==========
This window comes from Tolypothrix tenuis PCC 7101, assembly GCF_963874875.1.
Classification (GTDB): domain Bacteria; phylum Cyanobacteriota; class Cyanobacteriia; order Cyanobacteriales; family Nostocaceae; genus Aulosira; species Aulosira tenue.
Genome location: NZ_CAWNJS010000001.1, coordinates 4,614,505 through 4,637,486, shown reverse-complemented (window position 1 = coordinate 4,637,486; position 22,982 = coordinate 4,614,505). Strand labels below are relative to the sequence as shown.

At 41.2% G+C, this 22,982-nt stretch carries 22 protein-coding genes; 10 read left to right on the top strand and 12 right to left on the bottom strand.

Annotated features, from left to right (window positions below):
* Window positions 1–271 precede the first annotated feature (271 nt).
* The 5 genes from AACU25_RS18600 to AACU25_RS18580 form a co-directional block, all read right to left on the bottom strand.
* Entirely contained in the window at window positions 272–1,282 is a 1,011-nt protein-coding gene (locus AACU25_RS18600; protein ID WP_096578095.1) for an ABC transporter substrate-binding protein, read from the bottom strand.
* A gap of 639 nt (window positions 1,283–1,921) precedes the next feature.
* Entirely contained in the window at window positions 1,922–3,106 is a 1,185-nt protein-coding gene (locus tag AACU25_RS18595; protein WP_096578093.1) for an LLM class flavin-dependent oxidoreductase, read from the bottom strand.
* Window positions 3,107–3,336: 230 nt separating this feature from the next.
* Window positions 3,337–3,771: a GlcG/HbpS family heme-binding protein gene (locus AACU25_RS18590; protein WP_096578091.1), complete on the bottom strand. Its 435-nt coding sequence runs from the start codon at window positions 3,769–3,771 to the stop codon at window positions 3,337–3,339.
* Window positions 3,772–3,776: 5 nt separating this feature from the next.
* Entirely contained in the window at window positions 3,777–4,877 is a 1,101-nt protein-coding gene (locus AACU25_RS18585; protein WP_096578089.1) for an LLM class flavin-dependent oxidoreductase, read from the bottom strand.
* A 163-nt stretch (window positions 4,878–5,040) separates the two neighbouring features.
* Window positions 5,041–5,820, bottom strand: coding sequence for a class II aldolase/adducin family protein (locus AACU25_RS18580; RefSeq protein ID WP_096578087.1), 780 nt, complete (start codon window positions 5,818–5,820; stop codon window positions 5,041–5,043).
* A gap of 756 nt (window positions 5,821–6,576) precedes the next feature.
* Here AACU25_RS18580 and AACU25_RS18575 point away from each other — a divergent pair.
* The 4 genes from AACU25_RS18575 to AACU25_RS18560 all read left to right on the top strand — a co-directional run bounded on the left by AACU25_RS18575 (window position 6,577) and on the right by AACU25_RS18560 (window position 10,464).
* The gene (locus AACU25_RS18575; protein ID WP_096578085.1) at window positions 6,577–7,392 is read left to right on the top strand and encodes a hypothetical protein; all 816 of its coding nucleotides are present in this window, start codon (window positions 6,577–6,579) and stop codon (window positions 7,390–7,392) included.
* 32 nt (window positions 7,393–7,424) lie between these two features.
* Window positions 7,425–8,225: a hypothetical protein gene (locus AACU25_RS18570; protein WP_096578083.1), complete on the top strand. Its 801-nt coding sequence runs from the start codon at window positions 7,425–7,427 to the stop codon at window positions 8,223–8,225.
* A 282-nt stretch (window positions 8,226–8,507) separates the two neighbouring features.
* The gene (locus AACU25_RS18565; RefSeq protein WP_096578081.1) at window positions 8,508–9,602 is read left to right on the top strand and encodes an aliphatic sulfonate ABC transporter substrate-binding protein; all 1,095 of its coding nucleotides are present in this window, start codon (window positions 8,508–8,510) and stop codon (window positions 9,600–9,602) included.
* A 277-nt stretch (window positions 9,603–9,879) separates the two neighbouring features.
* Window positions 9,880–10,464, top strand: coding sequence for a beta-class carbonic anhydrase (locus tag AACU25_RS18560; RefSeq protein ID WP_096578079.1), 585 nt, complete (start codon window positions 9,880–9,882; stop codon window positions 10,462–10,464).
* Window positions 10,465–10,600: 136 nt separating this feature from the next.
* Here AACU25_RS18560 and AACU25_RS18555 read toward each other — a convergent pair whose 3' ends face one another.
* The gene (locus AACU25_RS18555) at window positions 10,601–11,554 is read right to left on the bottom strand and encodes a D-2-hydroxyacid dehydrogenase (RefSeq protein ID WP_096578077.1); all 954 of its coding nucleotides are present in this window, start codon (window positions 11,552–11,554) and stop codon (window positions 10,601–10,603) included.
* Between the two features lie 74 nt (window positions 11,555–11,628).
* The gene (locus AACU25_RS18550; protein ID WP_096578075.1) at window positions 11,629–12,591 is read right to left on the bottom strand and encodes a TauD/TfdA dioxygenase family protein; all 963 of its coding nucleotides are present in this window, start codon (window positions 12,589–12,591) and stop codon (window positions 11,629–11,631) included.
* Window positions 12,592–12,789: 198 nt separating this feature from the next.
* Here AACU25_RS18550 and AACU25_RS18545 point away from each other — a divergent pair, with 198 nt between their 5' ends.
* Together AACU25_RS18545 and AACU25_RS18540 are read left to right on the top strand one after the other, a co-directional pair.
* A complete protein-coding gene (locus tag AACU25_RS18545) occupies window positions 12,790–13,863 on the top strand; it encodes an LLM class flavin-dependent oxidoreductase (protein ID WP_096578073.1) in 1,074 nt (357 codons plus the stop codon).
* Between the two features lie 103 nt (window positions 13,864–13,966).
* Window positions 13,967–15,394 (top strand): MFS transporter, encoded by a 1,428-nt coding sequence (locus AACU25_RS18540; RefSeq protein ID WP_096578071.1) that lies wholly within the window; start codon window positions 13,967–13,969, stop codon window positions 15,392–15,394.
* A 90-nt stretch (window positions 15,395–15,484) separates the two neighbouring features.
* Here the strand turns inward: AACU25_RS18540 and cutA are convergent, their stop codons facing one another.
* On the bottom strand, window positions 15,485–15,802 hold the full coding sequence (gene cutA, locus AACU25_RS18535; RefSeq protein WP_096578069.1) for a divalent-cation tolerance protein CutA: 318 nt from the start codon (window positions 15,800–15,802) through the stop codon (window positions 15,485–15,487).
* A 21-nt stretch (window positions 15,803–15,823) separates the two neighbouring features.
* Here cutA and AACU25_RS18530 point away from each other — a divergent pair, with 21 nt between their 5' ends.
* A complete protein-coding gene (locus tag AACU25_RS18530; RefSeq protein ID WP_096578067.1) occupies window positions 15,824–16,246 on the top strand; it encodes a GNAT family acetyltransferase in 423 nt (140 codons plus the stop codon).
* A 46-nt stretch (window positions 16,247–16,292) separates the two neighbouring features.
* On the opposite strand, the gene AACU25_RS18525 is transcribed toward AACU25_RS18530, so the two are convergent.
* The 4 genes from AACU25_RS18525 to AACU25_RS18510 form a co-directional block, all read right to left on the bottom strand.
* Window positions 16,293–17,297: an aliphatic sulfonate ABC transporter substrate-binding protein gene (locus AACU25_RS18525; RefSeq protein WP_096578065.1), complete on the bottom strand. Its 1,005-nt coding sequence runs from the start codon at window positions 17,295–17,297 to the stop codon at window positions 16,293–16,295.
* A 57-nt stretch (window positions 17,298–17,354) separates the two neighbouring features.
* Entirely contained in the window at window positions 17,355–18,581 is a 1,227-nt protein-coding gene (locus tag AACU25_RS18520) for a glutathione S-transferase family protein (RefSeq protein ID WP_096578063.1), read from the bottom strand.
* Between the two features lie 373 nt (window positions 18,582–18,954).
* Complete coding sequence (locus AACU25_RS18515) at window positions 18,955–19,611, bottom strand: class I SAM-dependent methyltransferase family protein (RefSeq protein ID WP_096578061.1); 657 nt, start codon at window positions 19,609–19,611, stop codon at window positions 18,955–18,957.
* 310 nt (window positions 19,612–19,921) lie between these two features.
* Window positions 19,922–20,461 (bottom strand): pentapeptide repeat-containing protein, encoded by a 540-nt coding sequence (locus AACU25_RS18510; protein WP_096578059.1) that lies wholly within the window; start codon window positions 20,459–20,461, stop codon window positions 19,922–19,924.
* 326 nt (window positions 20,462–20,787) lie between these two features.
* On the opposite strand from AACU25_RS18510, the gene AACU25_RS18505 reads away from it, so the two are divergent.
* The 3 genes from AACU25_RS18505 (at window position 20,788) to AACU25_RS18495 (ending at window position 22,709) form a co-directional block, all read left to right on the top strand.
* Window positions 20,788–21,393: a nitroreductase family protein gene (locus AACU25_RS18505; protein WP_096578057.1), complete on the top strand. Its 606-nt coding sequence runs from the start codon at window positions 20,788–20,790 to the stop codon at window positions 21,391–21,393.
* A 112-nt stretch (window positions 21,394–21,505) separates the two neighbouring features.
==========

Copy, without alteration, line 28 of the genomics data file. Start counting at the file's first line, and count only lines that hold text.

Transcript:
* Here AACU25_RS18560 and AACU25_RS18555 read toward each other — a convergent pair whose 3' ends face one another.